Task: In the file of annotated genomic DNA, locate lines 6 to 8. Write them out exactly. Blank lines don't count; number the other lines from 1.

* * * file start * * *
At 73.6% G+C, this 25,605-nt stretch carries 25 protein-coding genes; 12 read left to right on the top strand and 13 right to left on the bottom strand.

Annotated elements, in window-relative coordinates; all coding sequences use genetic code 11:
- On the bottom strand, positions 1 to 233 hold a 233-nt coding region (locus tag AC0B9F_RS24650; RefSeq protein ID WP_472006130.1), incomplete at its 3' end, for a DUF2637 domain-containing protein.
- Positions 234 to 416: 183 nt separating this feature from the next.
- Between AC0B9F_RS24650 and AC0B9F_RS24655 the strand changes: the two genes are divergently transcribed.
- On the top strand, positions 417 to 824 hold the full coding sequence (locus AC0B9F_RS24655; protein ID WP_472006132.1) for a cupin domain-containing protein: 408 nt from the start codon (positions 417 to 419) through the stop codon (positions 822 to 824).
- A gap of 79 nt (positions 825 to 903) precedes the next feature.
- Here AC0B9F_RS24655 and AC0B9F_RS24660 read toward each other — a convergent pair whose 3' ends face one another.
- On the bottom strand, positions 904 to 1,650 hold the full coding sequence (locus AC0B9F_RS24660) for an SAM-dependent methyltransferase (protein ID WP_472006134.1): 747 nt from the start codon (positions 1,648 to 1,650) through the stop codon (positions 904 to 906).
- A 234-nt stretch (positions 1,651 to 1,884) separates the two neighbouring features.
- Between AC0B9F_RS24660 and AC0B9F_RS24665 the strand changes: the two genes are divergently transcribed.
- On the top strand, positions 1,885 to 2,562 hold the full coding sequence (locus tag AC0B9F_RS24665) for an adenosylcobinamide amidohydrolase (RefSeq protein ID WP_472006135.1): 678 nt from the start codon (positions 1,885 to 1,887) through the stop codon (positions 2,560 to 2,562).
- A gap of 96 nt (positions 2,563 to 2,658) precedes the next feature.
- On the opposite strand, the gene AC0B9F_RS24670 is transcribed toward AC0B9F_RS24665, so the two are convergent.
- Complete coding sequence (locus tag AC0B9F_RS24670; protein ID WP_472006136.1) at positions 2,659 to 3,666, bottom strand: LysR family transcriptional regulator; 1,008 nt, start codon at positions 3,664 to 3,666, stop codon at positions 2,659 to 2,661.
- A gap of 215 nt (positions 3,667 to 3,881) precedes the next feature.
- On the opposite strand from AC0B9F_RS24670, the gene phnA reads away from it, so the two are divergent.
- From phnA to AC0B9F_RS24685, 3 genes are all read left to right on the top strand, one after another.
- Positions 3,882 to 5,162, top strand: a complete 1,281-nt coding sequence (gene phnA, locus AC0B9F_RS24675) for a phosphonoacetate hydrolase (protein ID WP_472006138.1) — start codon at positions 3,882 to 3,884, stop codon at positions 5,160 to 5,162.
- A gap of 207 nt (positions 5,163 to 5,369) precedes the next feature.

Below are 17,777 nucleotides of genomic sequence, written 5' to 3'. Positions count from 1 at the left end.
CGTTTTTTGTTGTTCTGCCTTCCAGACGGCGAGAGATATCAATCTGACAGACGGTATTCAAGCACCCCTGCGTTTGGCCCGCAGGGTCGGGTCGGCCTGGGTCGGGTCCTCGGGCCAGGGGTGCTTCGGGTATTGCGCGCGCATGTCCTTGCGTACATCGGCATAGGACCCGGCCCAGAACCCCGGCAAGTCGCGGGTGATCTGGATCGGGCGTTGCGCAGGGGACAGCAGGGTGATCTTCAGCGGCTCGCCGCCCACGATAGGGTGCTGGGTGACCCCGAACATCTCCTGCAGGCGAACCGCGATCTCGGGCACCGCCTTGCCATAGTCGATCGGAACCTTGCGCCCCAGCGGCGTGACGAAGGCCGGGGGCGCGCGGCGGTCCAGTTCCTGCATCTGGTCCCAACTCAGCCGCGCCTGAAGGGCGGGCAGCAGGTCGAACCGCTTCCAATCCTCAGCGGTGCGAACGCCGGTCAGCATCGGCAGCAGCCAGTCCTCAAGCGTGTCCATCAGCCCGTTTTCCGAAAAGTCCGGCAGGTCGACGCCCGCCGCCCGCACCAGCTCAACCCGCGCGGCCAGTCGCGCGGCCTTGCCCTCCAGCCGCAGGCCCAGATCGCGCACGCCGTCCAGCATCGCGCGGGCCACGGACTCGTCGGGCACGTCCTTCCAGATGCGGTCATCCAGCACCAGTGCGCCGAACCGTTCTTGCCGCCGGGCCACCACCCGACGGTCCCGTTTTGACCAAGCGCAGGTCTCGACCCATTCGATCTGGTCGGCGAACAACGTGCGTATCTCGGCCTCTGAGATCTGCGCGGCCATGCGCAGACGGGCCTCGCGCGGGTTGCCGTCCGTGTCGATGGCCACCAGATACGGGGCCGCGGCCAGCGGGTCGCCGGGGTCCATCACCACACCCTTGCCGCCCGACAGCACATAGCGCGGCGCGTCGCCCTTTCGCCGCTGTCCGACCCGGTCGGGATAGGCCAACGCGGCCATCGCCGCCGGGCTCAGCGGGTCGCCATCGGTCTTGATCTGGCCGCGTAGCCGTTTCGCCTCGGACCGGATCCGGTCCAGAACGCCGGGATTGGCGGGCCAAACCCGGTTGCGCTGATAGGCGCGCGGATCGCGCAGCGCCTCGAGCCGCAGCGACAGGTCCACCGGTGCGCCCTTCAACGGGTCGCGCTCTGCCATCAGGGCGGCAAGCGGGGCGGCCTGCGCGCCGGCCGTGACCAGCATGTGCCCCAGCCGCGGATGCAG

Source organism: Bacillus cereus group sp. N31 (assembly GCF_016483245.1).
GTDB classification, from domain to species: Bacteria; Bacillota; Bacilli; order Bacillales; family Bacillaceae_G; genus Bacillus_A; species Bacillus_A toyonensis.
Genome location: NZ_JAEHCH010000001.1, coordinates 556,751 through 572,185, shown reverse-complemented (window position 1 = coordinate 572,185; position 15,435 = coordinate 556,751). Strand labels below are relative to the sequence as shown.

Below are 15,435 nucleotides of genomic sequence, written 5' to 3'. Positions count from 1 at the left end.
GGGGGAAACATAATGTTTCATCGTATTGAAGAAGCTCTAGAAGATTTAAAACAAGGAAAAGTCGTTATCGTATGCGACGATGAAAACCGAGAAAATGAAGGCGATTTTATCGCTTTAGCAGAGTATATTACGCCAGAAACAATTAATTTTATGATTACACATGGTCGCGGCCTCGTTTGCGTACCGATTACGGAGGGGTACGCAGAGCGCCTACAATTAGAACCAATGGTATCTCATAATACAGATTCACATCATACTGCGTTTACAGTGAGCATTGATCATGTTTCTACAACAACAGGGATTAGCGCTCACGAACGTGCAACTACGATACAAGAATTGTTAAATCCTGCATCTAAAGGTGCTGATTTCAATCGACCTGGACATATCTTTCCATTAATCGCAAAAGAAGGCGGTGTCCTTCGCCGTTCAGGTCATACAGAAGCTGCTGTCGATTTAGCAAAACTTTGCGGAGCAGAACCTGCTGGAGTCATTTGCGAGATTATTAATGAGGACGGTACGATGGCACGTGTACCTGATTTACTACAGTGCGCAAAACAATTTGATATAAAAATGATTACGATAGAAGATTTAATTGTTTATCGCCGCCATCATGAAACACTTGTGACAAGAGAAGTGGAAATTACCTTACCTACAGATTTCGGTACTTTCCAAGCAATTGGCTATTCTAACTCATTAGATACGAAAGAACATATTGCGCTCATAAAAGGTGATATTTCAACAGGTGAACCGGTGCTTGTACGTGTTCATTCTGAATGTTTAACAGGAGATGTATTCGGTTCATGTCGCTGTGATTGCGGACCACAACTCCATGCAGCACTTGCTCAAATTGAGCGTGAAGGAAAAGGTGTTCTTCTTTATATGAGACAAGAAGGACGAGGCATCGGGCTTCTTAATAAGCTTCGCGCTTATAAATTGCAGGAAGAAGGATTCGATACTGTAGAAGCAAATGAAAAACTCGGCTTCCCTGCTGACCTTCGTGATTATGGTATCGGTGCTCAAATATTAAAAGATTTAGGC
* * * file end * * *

- On the top strand, positions 417 to 824 hold the full coding sequence (locus AC0B9F_RS24655; protein ID WP_472006132.1) for a cupin domain-containing protein: 408 nt from the start codon (positions 417 to 419) through the stop codon (positions 822 to 824).
- A gap of 79 nt (positions 825 to 903) precedes the next feature.
- Here AC0B9F_RS24655 and AC0B9F_RS24660 read toward each other — a convergent pair whose 3' ends face one another.